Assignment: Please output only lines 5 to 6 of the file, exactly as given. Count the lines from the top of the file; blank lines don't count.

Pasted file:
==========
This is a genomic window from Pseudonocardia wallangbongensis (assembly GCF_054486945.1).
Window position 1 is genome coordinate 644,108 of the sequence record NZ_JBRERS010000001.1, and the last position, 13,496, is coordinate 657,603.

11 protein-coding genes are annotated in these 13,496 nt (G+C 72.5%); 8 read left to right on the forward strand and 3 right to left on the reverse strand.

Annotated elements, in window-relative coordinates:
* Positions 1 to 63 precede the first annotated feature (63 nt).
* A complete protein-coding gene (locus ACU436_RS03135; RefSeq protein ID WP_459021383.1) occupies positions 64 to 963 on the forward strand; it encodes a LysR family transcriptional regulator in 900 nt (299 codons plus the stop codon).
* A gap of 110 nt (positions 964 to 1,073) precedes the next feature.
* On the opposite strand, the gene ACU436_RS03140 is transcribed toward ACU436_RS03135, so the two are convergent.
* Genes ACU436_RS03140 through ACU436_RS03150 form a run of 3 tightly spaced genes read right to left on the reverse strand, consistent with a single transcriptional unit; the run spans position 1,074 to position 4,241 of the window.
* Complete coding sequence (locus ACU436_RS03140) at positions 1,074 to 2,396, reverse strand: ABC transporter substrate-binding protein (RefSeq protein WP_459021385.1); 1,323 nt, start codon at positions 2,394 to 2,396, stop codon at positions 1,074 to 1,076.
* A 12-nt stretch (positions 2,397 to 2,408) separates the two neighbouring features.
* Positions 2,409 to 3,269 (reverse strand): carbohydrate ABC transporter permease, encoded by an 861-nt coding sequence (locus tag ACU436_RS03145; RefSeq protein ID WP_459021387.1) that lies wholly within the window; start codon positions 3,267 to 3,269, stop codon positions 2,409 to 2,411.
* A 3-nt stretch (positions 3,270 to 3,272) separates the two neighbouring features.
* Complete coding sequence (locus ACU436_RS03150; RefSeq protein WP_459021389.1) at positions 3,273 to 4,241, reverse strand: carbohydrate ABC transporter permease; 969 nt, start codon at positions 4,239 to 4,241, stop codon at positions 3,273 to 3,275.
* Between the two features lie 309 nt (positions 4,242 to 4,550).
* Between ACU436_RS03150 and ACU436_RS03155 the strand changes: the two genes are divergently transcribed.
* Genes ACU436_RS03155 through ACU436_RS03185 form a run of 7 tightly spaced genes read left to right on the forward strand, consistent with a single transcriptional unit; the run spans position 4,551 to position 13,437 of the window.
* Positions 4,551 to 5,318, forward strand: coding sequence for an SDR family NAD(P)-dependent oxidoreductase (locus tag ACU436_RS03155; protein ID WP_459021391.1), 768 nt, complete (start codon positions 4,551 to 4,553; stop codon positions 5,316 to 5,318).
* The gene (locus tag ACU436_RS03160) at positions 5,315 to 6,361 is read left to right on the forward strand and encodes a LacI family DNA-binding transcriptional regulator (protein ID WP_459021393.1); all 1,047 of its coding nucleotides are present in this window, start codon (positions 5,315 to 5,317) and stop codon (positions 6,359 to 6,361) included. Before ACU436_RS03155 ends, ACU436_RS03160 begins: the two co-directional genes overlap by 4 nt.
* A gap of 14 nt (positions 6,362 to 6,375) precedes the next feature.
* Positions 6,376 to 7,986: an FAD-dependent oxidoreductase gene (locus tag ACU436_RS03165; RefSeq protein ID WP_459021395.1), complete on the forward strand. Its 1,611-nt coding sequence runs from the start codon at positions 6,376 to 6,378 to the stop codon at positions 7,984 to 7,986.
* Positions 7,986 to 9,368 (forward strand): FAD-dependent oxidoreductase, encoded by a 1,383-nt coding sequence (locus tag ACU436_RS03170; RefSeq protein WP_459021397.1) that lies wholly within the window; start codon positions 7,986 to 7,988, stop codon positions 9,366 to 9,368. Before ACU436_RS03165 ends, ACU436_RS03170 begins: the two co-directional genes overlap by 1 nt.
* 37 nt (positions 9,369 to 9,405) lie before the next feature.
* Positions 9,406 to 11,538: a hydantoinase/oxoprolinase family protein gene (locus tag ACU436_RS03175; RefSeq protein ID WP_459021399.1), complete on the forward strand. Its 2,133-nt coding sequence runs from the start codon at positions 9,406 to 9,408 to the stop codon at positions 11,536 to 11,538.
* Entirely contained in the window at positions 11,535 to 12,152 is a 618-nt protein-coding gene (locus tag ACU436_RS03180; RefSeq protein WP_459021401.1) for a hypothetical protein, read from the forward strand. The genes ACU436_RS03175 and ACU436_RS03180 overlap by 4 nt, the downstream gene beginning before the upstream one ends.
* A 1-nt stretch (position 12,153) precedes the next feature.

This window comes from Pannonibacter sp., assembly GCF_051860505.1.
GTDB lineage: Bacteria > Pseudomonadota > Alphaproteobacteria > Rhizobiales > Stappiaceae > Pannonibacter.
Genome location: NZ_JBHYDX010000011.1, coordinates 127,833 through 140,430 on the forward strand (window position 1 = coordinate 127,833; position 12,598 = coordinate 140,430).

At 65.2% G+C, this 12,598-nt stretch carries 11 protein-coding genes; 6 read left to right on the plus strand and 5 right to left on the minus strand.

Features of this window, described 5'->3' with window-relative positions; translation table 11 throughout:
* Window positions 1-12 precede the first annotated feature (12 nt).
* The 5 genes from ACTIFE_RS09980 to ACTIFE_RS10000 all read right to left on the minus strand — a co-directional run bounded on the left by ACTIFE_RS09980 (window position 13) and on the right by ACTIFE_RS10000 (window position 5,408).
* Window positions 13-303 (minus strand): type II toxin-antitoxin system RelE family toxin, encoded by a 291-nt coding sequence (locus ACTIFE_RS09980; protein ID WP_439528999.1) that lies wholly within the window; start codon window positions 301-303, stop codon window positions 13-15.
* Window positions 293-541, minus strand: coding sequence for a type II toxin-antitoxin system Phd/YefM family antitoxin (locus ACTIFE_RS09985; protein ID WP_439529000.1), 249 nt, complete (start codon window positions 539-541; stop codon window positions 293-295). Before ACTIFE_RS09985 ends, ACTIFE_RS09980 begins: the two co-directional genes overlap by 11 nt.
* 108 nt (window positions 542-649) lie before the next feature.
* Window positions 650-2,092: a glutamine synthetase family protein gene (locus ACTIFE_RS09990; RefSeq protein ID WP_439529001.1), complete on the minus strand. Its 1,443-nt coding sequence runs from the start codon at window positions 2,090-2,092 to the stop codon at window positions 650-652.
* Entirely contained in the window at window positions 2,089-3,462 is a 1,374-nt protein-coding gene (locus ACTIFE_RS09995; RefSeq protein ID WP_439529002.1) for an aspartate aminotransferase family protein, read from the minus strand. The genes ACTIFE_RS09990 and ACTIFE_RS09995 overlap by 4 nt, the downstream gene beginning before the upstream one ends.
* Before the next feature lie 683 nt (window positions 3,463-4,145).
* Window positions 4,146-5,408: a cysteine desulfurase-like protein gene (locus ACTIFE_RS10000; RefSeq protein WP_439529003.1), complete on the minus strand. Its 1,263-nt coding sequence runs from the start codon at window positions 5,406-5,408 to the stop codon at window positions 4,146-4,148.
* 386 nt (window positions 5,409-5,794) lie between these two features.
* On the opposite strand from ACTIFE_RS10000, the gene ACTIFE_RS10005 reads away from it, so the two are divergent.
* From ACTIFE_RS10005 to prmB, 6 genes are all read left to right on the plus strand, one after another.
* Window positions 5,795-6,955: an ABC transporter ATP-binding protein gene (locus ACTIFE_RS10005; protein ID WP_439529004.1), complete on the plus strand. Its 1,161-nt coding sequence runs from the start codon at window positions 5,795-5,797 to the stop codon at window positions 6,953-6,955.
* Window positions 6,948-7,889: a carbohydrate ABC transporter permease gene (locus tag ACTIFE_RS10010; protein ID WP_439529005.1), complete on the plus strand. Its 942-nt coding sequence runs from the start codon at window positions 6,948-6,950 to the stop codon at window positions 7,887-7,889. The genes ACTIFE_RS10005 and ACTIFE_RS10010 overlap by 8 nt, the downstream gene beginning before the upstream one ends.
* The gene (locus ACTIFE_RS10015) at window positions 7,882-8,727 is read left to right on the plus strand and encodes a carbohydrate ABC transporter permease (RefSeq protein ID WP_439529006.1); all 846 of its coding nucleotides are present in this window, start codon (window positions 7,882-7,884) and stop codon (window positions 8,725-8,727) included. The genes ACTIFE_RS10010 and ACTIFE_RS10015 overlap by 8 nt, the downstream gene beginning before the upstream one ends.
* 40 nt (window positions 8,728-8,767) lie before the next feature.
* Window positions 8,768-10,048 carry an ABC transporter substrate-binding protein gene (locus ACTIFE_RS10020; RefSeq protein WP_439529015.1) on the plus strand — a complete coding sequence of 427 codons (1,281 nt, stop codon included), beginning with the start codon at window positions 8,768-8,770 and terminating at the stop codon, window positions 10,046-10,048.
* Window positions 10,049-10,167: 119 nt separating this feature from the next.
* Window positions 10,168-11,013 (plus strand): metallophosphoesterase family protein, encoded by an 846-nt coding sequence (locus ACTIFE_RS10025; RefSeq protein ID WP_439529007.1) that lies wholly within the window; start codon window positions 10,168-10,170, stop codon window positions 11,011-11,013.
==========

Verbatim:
* Positions 1 to 63 precede the first annotated feature (63 nt).
* A complete protein-coding gene (locus ACU436_RS03135; RefSeq protein ID WP_459021383.1) occupies positions 64 to 963 on the forward strand; it encodes a LysR family transcriptional regulator in 900 nt (299 codons plus the stop codon).